# Let $C,D\subseteq X$, prove that $(X\setminus C)\cap D=D\setminus C$.

Let $C$ and $D$ be subsets of $X$. Prove that $$(X\setminus C)\cap D=D\setminus C$$ My workings: Showing two sets are equal amounts to showing inclusion both ways so I want to show $$(X\setminus C)\cap D\subseteq C$$ and $$(X\setminus C)\cap D\supseteq D\setminus C$$ For the first one I did the following. Let $x\in (X\setminus C)\cap D$, then $x\in(X\setminus C)$ and $x\in D$. This implies that $x\in X$, $x\notin C$ and $x\in D$. Because $D\subseteq X$ this is equivalent to saying $x\in D$, $x\notin C$. Therefore $x\in D\setminus C$. this shows that $(X\setminus C)\cap D\subseteq D\setminus C$.

For the second part I ran into some trouble. This time let $x\in D\setminus C$. Then I thought since $D\subseteq X$ this implies $D\cap X=D$ and we can say $x\in (X\cap D)\setminus C$. I just don't know if this is completely correct to say, and it also doesn't finish the argument.

If anyone could help me out with this last part I would be grateful. Also it is very possible that the arguments in the first are not rigorous enough, if so please feel free to point out where I could improve. Thanks

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For the second, your thought pattern is fine; just need to put it in notation...we simply "commute" the "anded" statements.

\begin{align} x \in D \setminus C &\implies x \in D\;\text{ and}\;x \notin C \\ \\ &\implies x \in D \cap X = D\;\text{ and}\;x \notin C \\ \\ & \implies x \in D \text{ and}\; x \in X\;\text{ and}\;x \notin C \\ \\ &\implies x \in X\;\text{ and}\;x\notin C\;\text{ and}\;x \in D \\ \\ & \implies x \in (X\setminus C)\;\text{ and}\;x \in D \\ \\ & \implies x \in (X\setminus C)\cap D \end{align}

So we've shown that $x \in D\setminus C \implies x\in (X\setminus C)\cap D$

Hence, $\;D\setminus C \subseteq (X\setminus C)\cap D$

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Thanks, so if I were to continue the argument I was working on would the reasoning $x\in (X\cap D)\setminus C$ implies $x\in (X\setminus C)\cap D$ be correct as well because $C,D\subseteq X$? – Slugger Feb 11 '13 at 16:55
Absolutely, because we have "anded" statements x in X and x in D and x not in C...and commute them, validly, getting x in X and x not in C, and x in D. – amWhy Feb 11 '13 at 17:00
Does this make sense now? X is the "superset" containing subsets C and D, as you argued... – amWhy Feb 11 '13 at 17:05
Yes this makes a lot of sense thanks! I have a lot more of these questions I need to do so I might post one or two more if I am having trouble (or is it considered bad manners to upload several similar questions?) – Slugger Feb 11 '13 at 17:10
What do you think of calling Superset, a Mother set? + – S. Snape Feb 11 '13 at 18:15

$X \setminus C = C^C$.

$X \setminus C \cap D = C^C \cap D = D \setminus C$.

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Hey thanks for the answer, it is definitely a very nice argument because it is so short and concise. However, my teacher asked us to show inclusion both ways so I am afraid this will not be accepted. Thanks for the answer though, it is nice! – Slugger Feb 11 '13 at 16:53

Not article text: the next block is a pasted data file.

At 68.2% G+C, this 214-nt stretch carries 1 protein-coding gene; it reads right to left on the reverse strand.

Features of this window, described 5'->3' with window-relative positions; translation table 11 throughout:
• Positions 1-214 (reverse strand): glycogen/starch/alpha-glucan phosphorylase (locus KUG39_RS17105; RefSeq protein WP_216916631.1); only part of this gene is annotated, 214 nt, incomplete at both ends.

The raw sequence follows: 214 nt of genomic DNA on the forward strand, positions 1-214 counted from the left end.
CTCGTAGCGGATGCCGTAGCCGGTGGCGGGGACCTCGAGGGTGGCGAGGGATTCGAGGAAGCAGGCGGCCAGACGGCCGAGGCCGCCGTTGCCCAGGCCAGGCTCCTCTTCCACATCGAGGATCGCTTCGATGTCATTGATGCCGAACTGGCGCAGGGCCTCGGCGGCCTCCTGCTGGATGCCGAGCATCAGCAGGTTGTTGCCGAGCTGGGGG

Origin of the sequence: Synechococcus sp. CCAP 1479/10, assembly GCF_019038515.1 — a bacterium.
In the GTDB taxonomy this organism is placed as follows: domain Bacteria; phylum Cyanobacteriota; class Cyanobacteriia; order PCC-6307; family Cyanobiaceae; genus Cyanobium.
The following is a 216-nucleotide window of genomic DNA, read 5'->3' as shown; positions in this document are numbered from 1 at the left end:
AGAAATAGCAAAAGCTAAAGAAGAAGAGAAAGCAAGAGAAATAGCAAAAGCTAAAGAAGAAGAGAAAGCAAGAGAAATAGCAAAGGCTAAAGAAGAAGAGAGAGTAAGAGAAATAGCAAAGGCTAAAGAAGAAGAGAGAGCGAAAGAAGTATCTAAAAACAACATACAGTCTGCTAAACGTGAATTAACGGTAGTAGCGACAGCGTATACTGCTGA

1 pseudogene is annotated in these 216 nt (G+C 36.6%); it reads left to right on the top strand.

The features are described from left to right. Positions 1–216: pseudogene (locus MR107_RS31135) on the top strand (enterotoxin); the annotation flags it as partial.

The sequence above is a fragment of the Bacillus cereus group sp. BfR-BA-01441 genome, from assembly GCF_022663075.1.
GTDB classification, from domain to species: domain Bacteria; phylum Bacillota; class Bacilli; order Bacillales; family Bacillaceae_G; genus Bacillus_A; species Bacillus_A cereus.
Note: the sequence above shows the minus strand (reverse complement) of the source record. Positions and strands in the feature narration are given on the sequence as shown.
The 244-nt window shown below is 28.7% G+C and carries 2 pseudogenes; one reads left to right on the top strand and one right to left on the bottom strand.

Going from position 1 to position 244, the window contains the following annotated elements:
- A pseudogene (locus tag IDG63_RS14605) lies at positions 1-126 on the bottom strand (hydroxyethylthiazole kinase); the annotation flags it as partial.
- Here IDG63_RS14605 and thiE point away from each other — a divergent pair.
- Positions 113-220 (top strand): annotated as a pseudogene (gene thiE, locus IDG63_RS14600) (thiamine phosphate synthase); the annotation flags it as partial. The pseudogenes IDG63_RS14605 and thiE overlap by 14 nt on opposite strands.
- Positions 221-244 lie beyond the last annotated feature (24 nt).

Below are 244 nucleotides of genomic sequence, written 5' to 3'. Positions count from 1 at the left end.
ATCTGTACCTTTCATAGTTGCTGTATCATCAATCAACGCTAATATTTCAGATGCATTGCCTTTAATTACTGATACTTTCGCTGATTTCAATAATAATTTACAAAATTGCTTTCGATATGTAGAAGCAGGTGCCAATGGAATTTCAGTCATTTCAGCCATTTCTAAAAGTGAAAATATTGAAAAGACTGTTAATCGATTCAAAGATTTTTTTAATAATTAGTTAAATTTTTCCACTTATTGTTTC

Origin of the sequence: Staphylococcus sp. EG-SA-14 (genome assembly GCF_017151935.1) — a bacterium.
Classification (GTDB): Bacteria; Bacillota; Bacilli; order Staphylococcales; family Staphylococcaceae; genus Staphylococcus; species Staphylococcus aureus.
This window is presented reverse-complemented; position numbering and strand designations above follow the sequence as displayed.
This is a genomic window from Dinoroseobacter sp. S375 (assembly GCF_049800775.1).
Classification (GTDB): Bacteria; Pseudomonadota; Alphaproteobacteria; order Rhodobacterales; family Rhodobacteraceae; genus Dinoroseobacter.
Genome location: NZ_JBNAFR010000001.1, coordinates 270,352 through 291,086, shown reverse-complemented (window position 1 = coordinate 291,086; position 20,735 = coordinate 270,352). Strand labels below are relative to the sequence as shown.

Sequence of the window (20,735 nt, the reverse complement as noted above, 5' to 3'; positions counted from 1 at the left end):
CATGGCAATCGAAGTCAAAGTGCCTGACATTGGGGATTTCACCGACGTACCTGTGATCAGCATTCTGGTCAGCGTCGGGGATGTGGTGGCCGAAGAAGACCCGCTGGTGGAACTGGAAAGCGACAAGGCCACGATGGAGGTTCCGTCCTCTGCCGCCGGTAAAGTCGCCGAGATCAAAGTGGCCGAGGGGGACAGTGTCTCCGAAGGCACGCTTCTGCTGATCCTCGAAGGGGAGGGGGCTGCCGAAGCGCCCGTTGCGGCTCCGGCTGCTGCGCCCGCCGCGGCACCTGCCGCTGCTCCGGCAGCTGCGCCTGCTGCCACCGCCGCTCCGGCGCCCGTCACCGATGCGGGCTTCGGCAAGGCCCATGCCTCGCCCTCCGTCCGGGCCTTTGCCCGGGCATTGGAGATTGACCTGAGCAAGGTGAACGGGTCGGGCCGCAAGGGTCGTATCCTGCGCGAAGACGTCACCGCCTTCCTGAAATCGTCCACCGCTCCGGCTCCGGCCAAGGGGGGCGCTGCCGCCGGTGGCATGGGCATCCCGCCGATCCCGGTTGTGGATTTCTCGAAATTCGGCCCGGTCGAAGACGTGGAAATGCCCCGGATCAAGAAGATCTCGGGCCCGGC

You can repeat the above twice, once with $=$ replaced by $\subset$ and another time with $=$ replaced by $\supset$. – copper.hat Feb 11 '13 at 16:56

The first direction is well-handled. For the other direction, essentially the same argument works.

You want to prove if $x\in D\setminus C$, then $x$ is in $(X\setminus C)\cap D$. This is immediate, since $x$ is in $D$, in $X$ of course because $D$ is a subset of $X$, but not in $C$.

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Hey thanks for the feedback. I am not sure if I can see the typo, in the second part I am assuming that $x\in D\setminus C$ and want to show it is therefore in $(X\setminus C)\cap D$. Now because $D=X\cap D$ I argued that $D\setminus C = (X\cap D)\setminus C$. Maybe this is the typo you are referring to, if so, it is actually what I meant. – Slugger Feb 11 '13 at 16:51
I guess I was surprised, since a direct attack works well, and is essentially the same as the forward direction that you handled with no trouble. – André Nicolas Feb 11 '13 at 16:56
Yeah I can understand, this is my first encounter with proving these kinds of things. I find it difficult because the whole statement looks so obvious and a Venn diagram makes it very clear but making it rigorous in a correct manner confuses me still. – Slugger Feb 11 '13 at 17:00
The only question in my mind is whether you are allowed to say that $x\in U\V$ if and only if $x\in U$ and $x\not\in V$. Perhaps you are expected to translate $U\setminus V$ first to $U\cap V^c$. In that case, the version of the answer by copper.hat is the right one to use. – André Nicolas Feb 11 '13 at 17:06

An alternative is to do the following direct calculation:\begin{align*} & (X \setminus C) \cap D = D \setminus C \\ \equiv & \;\;\;\;\;\text{"extensionality"} \\ & \langle \forall x :: x \in (X \setminus C) \cap D \;\equiv\; x \in D \setminus C \rangle \\ \equiv & \;\;\;\;\;\text{"definition of \cap; definition of \setminus, twice"} \\ & \langle \forall x :: x \in X \land x \notin C \land x \in D \;\equiv\; x \in D \land x \notin C \rangle \\ \equiv & \;\;\;\;\;\text{"logic"} \\ & \langle \forall x :: x \notin C \land x \in D \;\Rightarrow\; x \in X \rangle \\ \equiv & \;\;\;\;\;\text{"x \in D \Rightarrow x \in X, since D \subseteq X"} \\ & \mathrm{true} \\ \end{align*}

This shows that the assumption that $C \subseteq X$ is not necessary for this proof.

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